This blog was first posted at Nature Ecology & Evolution Community on 4 March 2020
That a single couple could be the ancestors of all living humans is widely seen as an area of conflict between genetics and the Abrahamic religions. Though little detailed attention has been paid to this idea in the scientific literature (see ‘Adam and Eve: a tested hypothesis?’), current models of the history of genomic variation in African populations tend to forbid a bottleneck of two in the human lineage within the last five hundred thousand years (see ‘Adam and Eve: lessons learned’). Thus, belief in a literal pair of ancestors for all humans would entail an older date for Adam and Eve than believers had expected, or a revised understanding of human molecular evolution.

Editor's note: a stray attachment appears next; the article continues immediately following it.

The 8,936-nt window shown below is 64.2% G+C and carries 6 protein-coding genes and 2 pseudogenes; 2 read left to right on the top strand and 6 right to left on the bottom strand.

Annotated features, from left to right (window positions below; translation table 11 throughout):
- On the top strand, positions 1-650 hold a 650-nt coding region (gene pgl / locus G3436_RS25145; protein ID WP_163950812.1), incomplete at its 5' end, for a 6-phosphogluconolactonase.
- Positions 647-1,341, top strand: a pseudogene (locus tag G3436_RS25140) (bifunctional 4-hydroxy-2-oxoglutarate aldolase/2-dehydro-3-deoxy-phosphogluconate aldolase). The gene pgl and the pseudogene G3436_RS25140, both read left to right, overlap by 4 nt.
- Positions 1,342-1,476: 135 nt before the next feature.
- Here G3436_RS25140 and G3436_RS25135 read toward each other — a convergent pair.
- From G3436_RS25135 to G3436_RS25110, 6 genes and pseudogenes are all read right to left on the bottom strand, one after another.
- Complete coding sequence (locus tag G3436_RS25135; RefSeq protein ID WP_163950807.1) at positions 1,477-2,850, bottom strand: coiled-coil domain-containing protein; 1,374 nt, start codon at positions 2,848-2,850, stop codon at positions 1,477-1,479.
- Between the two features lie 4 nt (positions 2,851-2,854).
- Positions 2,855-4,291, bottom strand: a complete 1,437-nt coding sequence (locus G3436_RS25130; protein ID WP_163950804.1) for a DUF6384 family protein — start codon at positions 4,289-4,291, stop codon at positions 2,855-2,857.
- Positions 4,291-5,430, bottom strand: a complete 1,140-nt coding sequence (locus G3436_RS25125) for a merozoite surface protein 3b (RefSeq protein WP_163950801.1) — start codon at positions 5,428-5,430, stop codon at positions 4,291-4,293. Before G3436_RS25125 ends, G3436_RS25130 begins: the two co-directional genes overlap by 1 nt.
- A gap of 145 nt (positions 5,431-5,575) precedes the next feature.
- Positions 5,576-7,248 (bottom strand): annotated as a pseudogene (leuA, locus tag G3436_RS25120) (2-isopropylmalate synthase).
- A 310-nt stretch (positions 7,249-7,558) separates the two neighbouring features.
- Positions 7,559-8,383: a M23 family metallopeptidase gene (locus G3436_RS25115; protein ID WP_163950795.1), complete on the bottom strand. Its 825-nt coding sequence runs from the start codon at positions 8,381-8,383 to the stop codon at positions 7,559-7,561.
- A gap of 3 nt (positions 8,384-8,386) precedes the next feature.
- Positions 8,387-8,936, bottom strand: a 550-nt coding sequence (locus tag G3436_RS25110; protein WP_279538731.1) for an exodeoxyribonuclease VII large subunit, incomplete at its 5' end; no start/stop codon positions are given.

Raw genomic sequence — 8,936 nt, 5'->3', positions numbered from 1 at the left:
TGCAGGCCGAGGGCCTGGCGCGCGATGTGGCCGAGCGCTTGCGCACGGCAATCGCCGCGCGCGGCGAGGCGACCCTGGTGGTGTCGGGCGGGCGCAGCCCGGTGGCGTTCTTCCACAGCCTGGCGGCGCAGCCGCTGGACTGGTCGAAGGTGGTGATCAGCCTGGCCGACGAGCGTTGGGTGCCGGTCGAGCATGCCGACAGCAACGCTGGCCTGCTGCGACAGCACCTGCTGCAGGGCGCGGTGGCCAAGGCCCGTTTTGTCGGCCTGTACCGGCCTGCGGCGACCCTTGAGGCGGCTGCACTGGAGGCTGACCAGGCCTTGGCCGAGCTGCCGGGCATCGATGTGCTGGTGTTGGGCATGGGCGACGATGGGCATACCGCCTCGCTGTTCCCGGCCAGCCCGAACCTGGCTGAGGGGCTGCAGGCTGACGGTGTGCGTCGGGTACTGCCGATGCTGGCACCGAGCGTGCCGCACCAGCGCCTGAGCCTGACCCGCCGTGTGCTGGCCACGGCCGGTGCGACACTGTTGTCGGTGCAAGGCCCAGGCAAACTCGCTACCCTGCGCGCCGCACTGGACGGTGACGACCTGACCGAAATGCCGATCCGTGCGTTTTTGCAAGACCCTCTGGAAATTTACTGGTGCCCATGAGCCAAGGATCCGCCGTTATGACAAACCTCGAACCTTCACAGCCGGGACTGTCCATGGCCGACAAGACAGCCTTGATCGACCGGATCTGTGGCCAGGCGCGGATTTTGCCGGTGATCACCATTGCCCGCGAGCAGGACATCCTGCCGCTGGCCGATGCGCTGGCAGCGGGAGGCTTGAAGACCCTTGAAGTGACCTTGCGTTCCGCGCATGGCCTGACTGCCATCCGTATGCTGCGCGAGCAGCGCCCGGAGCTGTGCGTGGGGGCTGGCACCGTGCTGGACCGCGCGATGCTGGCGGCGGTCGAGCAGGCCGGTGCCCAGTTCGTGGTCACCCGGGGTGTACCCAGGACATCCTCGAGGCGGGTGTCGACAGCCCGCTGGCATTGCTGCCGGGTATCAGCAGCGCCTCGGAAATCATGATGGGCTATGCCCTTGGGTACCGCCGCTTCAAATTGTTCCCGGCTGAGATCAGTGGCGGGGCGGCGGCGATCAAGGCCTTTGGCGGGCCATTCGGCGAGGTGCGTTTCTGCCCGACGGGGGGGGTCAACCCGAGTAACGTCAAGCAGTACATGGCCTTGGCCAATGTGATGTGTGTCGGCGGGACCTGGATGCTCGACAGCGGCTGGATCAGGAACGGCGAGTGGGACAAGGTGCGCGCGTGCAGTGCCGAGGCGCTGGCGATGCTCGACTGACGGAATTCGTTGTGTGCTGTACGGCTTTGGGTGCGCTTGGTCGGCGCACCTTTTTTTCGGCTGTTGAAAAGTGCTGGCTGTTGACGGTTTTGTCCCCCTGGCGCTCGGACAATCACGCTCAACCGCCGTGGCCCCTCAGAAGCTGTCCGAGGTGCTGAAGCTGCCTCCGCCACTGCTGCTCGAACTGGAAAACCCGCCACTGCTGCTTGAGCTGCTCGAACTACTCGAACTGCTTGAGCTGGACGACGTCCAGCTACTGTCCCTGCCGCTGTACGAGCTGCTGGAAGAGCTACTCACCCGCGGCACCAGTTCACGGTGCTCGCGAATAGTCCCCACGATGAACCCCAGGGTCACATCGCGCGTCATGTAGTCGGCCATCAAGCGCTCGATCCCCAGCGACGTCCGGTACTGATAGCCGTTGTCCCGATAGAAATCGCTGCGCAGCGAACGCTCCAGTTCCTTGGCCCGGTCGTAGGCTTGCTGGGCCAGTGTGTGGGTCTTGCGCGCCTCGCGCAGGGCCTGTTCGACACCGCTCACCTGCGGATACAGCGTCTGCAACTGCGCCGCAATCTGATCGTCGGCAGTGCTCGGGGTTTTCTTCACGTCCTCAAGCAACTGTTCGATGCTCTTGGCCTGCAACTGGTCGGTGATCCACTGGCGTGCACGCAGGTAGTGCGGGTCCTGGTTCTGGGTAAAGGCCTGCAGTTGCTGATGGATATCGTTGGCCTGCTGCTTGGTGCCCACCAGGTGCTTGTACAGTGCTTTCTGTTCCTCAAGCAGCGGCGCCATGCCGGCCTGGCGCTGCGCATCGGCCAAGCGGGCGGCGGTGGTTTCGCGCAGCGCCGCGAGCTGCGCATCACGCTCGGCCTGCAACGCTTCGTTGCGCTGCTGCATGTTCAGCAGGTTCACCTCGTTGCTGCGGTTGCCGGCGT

In a recent book, The Genealogical Adam and Eve, S. Joshua Swamidass, an Associate Professor at Washington University in St Louis, Missouri, seeks to resolve the dilemma faced by believers. He makes a major contribution to the debate, taking both sides seriously. Swamidass is a Christian himself, and a well-established scientist in chemical bioinformatics and drug metabolism. He has clearly read widely and deeply in evolutionary genetics. He outlines his ideas with caution and many references to the literature. He deserves a hearing by anyone who is interested in a better relationship between science and religion.